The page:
A Blue watermelon? Yes, you’ve read well. It even has a scientific name: ‘asidus’. Also called MoonMelon, this very expensive fruit (about 200 US dollars!) even has the ability to affect the flavours of other food after you tasted it.
Wouldn’t it be amazing to try it? Sadly, the MoonMelon doesn’t actually exist. But it took Internet users quite a long time to realize it, after the fruit started going viral on Social Media in 2011. The Daily Dot gives a full report on the origin of MoonMelon and explains how it became one of the greatest Internet myths.
That being said, the Blue Watermelon idea is not entirely a hoax! We have found a place where blue frozen watermelon do exist: the SuperMario games (read below).
‘Imagine a beautiful, lucid piece of fruit—a deep, yet vivid, almost electrifying shade of blue. […] The Japanese fruit has the ability to alter flavors after you eat.
All things sour become sweet; salty foods become bitter. Water is not just water—it’s orange-flavored. This is the amazing Moonmelon, and it’s obviously not real.
The Moonmelon is one of many Internet hoaxes that received much of its faulty fame from Pinterest.
Clearly, Moonmelon is just a photo of a watermelon where the color pink has been replaced with a bright shade of blue. This, paired with a short description about the mythical melon, has managed to captivate and fool many a bored Pinner.
Moonmelon has made suckers out of the Internet since May 2011, when the phrase went from 0 mentions to nearly 100. […]
Yahoo Answers naturally had to discuss the fruit. Strangely, there’s a story from a few days before the madness began discussing ‘Moon and Stars’ heirloom watermelons for growers… so perhaps it was the inspiration for the whole thing?
There really is a ‘miracle fruit’ […] but it’s not called Moonmelon, and it’s not blue. The New York Times covered the ‘flavor-tripping’ trend in 2008, in an article that could have directly inspired Moonmelon’s supposed taste-warping powers.
Of course, after the Moonmelon hoax went viral, there were the stories debunking it. They haven’t worked terribly well, obviously, because the Moonmelon will not, cannot be killed. Trying to unmask it as a hoax only seems to make it stronger.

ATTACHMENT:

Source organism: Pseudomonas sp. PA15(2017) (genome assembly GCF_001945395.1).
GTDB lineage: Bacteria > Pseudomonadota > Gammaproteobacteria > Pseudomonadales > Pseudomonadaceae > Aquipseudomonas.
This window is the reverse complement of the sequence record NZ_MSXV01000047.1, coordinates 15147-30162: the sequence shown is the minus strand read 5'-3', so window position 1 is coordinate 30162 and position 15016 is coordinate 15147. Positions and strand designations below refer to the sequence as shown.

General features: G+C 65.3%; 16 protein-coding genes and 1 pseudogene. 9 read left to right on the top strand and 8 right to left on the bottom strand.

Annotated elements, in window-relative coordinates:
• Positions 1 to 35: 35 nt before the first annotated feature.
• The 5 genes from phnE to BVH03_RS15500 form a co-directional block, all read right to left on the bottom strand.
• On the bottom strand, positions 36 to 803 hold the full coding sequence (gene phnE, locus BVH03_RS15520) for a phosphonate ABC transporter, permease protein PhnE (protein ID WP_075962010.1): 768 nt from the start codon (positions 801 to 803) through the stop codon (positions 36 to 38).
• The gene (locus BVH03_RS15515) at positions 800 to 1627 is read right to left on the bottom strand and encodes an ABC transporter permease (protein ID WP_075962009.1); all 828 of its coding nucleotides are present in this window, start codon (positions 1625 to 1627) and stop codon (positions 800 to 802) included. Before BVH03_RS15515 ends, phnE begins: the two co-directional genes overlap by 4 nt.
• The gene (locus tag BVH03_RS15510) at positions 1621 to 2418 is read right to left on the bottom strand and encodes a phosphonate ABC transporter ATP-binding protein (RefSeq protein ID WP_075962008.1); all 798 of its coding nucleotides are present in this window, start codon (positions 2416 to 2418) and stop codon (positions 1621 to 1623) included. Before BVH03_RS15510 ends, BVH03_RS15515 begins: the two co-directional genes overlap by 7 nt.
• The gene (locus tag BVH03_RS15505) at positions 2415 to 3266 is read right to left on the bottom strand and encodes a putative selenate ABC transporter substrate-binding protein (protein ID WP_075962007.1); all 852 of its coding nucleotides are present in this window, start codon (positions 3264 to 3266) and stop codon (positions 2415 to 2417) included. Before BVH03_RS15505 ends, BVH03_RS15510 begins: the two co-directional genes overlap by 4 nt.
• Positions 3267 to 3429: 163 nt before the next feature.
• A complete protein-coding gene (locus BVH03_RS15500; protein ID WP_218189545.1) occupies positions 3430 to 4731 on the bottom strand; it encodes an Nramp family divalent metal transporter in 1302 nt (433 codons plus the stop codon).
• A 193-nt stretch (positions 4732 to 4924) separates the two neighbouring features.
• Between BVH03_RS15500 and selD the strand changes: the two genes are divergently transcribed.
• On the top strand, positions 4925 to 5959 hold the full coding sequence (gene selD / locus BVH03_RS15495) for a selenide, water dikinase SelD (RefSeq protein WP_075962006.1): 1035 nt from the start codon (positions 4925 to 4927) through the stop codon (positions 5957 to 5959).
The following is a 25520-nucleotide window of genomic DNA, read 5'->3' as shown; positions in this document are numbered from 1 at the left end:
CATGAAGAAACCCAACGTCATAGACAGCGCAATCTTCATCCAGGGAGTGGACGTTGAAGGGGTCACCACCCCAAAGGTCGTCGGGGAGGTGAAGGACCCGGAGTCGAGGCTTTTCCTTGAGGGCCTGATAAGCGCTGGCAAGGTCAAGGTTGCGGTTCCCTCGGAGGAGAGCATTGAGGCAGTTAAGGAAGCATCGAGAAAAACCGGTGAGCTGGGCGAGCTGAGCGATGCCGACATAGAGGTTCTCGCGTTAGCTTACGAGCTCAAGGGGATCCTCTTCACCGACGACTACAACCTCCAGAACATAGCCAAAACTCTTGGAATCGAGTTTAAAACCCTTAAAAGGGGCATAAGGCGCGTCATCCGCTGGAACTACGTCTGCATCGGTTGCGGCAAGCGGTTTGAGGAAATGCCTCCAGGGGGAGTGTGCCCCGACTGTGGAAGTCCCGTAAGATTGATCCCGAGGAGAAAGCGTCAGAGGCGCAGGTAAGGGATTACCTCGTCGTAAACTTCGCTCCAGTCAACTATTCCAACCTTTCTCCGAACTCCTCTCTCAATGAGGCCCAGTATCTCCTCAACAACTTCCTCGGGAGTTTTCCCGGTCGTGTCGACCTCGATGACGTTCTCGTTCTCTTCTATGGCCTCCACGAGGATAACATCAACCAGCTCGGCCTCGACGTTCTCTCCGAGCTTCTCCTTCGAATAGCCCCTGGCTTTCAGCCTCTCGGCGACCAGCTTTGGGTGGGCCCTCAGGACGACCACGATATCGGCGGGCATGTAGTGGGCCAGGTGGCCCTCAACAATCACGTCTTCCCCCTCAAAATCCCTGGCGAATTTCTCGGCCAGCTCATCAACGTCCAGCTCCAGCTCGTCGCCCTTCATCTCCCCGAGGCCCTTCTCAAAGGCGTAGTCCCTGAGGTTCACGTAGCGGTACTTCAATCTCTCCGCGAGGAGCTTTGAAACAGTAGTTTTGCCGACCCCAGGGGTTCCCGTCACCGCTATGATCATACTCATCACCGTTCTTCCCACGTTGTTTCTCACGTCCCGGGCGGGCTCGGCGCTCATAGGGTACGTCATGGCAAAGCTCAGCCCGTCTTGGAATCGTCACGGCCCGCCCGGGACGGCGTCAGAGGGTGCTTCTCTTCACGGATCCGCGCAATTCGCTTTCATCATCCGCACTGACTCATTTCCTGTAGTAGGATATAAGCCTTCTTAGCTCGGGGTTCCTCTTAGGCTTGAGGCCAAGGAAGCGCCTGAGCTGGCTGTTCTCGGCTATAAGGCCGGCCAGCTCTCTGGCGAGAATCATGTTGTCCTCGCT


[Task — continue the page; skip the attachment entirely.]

You can see that though there was a big dip right after the initial craze, Moonmelon’s Internet life has been a roller coaster, recently spiking again this past fall. Yet again, Tumblr and Pinterest are to blame. And this time, Twitter had a larger hand in the whole thing.’
Source: Molly McHugh’s article A History of MoonMelon, the most popular fruit that doesn’t actually exist @the Daily Dot
‘Super Blue Watermelons (also called an Ice Watermelon) are cold and frozen blue Watermelons (with blue skin, red flesh, and black seeds) found in Super Mario World 2: Yoshi’s Island and its remake Yoshi’s Island: Super Mario Advance 3.
If a Yoshi eats it, he will be able to breathe three blasts of ice. The ice can freeze enemies solid, which can then be smashed to pieces.’
PS: for those who still want to eat (real) blue fruits and vegetables, here is a list (source: Disabled World):
‘Black currants, Black salsify, Blackberries, Blueberries, Dried plums, Eggplant, Elderberries, Grapes, Plums, Pomegranates, Prunes, Purple Belgian endive, Purple Potatoes, Purple asparagus, Purple cabbage, Purple carrots, Purple figs, Purple grapes, Purple peppers, Raisins.’
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